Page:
Media Effeminizes Asian Men and Masculinizes Black Women

Fascinating assessment and history on how men and women of different cultures view each other.  Attitudes toward different cultures formed by stereotypes based in history and economics.  Very interesting.

White man Asian woman couple

I studied abroad at the National University of Singapore for a semester my sophomore year. I couldn’t help but notice a peculiar trend: My white male friends were fascinated with the idea of hitting on Asian girls. This “yellow fever” wasn’t shared by my female friends though.

Why these different attitudes?

The skew is not just anecdotal. In the United States, there are 529,000 white male – Asian female married couples and just 219,000 Asian male – white female married couples, according to the 2010 U.S. census. Similarly, the number of black male – white female marriages is 2.3 times bigger than the number of white male – black female pairs. With African Americans and Asian Americans, the ratios are even further imbalanced, with roughly five times more Asian female – African malemarriages than Asian male – African female marriages.

The phenomenon is not even confined to the U.S. In 2013, cognitive psychologist Michael Lewis at the University of Cardiff in Wales in the U.K. asked 20 females and 20 males to rate 600 Facebook pictures of British, sub-Saharan Africans, and East Asians. The participants consistently voted black men and Asian women as the most attractive representatives of each gender; Asian men and black women were seen as the least desirable partners.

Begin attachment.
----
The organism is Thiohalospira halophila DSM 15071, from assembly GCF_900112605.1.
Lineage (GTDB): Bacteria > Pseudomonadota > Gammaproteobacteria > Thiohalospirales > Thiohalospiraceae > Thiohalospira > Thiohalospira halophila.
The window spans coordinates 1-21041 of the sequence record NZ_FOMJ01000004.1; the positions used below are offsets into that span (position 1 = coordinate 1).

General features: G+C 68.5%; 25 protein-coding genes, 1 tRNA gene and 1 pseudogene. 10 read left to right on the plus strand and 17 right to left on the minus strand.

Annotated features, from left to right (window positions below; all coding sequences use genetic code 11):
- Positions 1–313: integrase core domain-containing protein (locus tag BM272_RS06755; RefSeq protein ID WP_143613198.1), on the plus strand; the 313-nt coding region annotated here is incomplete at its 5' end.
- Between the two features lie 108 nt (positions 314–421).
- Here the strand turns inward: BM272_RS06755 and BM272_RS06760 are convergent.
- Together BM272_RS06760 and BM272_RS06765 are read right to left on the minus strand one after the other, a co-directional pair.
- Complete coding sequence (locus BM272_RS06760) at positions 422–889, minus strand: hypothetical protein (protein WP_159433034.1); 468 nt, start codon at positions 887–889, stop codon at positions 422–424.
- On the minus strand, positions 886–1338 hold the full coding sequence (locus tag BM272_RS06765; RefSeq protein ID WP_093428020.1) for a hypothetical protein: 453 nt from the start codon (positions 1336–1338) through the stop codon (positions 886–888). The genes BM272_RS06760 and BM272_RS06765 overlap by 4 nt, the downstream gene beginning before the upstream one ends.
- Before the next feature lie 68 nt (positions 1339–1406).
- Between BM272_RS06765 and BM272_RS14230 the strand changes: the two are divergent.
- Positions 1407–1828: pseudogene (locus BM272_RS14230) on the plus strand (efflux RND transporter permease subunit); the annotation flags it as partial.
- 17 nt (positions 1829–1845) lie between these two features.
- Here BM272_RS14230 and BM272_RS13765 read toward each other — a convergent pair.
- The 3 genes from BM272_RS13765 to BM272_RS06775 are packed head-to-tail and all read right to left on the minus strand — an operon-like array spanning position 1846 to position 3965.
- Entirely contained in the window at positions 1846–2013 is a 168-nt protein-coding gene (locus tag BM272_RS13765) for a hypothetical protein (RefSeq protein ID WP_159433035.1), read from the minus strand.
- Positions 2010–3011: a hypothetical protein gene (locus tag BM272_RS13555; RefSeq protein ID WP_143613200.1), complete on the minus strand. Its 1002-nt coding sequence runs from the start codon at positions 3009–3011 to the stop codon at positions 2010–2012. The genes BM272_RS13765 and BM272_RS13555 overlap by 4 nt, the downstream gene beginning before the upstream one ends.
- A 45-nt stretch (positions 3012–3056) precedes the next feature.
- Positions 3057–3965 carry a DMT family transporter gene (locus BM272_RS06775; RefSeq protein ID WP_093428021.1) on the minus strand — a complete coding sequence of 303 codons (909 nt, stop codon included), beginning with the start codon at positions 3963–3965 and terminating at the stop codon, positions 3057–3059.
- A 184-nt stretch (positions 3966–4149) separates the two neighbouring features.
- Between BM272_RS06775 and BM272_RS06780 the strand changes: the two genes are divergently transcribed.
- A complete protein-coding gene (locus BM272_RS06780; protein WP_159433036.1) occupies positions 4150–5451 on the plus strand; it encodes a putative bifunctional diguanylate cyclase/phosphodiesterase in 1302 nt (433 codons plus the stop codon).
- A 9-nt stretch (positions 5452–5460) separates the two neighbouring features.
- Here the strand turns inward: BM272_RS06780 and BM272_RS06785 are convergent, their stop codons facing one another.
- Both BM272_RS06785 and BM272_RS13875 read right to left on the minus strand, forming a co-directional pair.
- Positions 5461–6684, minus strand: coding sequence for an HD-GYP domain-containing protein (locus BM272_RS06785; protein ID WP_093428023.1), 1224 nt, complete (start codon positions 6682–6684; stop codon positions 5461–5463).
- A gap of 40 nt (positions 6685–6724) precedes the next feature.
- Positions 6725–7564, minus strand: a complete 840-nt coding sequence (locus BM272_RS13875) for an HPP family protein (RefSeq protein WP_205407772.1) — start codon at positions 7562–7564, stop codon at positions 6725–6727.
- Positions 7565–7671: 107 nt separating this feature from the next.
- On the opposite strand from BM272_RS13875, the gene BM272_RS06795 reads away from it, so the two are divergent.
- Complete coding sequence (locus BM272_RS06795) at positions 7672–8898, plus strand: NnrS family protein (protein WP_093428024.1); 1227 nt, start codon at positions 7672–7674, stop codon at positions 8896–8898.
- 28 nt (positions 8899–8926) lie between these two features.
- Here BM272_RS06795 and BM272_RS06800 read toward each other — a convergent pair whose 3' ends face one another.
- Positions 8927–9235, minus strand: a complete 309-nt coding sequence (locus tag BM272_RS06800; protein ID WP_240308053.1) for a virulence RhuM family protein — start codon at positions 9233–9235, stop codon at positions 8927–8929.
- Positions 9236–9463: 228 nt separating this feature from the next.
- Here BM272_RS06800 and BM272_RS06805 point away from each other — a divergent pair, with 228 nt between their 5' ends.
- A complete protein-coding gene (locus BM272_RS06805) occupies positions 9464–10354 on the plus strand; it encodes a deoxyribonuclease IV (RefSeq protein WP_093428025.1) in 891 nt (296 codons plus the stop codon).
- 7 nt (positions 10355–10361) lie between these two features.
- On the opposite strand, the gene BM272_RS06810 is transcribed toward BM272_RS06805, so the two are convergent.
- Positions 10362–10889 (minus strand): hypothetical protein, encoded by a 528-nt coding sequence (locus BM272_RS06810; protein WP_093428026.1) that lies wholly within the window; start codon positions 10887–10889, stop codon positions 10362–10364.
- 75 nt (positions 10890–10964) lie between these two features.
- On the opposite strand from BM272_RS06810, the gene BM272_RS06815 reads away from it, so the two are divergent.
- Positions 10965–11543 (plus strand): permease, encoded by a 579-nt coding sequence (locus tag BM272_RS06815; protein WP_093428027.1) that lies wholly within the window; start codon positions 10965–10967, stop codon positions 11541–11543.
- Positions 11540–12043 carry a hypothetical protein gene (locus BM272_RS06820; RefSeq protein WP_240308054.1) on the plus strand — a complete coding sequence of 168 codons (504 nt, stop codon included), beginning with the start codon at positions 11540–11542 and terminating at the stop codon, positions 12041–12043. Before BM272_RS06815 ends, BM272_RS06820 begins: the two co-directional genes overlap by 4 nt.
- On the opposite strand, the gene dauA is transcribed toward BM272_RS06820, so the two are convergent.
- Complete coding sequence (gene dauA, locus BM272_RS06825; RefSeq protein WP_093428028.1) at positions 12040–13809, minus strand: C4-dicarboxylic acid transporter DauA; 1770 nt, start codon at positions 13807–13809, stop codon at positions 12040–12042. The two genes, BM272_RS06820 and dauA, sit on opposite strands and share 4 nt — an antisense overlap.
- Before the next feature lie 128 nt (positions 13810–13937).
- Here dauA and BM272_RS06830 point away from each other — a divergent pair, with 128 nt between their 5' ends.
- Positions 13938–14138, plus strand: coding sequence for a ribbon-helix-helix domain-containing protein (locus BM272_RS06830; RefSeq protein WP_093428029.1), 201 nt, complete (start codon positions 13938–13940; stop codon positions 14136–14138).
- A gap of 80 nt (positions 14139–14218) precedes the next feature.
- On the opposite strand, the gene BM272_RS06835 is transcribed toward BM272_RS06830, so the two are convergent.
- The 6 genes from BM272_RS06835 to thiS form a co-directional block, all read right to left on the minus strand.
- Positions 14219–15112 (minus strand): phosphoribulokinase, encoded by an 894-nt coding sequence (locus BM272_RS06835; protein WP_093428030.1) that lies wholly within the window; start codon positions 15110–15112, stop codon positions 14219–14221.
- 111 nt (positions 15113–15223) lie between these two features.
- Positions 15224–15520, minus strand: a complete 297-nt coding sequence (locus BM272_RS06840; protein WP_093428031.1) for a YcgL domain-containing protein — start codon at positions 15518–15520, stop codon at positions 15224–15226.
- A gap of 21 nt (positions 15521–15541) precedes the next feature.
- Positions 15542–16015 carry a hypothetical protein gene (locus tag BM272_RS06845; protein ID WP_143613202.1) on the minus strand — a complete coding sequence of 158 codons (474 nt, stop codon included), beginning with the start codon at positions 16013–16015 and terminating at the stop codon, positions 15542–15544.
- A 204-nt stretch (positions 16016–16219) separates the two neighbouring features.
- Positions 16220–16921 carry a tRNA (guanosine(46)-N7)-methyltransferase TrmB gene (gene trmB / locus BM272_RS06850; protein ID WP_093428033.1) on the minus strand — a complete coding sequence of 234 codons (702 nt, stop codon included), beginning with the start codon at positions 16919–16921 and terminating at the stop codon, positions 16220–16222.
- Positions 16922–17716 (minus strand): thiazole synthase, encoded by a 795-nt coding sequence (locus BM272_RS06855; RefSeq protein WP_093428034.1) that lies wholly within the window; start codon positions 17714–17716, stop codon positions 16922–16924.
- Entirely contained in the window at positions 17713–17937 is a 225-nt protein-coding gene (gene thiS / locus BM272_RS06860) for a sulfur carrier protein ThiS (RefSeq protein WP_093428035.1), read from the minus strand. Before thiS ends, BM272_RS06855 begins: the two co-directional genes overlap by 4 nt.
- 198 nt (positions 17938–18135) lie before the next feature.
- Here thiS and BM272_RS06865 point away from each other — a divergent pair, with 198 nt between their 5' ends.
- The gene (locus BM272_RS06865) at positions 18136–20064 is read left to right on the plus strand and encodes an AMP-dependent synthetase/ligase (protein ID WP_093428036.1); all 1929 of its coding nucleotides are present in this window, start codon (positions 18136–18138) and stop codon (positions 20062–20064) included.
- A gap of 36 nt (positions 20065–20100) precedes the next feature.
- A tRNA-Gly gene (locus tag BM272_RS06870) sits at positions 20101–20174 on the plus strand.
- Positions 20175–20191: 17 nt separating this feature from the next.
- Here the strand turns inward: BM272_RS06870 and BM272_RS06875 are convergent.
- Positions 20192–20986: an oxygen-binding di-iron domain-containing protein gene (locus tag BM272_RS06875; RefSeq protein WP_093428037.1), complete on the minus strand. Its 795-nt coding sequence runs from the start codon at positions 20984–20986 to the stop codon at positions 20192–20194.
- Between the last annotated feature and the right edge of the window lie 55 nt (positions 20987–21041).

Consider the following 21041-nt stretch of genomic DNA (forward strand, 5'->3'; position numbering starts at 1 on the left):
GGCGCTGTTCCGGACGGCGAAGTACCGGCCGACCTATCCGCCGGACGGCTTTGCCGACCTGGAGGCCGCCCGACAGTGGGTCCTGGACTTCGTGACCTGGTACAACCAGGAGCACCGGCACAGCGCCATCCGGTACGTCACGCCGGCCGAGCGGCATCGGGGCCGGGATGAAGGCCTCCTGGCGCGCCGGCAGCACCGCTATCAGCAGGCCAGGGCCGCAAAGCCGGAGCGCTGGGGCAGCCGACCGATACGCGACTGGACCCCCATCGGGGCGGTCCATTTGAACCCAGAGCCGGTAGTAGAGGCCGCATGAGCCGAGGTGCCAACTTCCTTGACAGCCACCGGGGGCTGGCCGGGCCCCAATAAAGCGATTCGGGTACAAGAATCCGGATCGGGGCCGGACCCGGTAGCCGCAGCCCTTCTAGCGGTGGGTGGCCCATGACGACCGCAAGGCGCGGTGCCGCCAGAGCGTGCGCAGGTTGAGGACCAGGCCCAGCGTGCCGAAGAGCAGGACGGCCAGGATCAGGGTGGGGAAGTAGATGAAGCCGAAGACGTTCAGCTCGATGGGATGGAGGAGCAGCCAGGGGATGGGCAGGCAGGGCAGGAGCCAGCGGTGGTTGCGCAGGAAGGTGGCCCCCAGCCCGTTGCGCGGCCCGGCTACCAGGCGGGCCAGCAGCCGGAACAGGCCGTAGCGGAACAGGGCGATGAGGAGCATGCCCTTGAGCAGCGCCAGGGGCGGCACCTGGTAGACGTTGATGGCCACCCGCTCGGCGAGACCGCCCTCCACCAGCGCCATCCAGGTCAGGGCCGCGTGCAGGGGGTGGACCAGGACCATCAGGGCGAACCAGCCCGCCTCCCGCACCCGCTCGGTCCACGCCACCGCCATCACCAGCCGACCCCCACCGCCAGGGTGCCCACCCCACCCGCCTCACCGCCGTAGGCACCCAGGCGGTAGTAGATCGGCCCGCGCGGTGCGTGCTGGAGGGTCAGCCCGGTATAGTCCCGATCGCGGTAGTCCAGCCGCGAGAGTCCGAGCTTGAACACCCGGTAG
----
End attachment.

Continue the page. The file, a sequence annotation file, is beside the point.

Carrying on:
“Darker skin is always associated with more masculine faces,” Lewis told me in a phone conversation. Difference in height can also partially explain the observed results, he said. Society imposes a “male-superior norm” that a man should be taller than his partner; and blacks are on average taller than whites, who are taller than Asians, he says.

I thought there must be more to the picture. I set off to answer the question, What informs our perception of beauty?  Is there really something profound about face shape, height and body features that defines attraction? Or, is beauty merely a social construct amplified by popular culture?

After more than a dozen interviews, I found some fascinating answers that go back two centuries of history. This post is long overdue (two years after I returned from Singapore) but I want to share my findings with you.

Read more . . . .

Thanks to Lila Rajiva for her excellent article and work over at the MindBodyPolitic.


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